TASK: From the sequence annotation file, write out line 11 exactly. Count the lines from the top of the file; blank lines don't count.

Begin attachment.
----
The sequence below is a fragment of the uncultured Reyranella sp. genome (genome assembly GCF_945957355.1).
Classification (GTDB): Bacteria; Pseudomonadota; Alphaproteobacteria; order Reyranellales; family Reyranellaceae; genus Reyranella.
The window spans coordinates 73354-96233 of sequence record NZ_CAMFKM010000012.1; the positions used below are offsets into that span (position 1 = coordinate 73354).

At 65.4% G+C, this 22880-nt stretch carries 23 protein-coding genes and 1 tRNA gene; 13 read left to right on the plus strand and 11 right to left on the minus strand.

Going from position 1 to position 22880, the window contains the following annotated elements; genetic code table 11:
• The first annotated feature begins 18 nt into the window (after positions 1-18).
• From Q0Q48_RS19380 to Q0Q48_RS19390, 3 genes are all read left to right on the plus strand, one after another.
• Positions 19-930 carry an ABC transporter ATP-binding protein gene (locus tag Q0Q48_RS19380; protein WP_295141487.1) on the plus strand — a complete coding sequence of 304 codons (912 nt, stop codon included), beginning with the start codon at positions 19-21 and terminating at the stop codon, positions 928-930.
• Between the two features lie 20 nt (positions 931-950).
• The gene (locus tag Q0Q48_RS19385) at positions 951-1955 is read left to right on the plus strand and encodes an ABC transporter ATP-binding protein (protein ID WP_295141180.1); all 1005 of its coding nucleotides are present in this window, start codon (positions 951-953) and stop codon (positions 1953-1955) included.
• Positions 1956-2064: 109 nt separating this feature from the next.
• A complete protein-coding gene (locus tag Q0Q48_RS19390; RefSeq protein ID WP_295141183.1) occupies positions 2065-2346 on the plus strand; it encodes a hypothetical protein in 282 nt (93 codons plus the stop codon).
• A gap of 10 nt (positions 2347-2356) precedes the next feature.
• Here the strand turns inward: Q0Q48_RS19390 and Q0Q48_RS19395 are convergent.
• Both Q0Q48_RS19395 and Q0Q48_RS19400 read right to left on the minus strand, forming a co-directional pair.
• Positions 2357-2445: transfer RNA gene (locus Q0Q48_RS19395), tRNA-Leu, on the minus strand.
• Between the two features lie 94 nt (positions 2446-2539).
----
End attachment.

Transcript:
• Positions 1956-2064: 109 nt separating this feature from the next.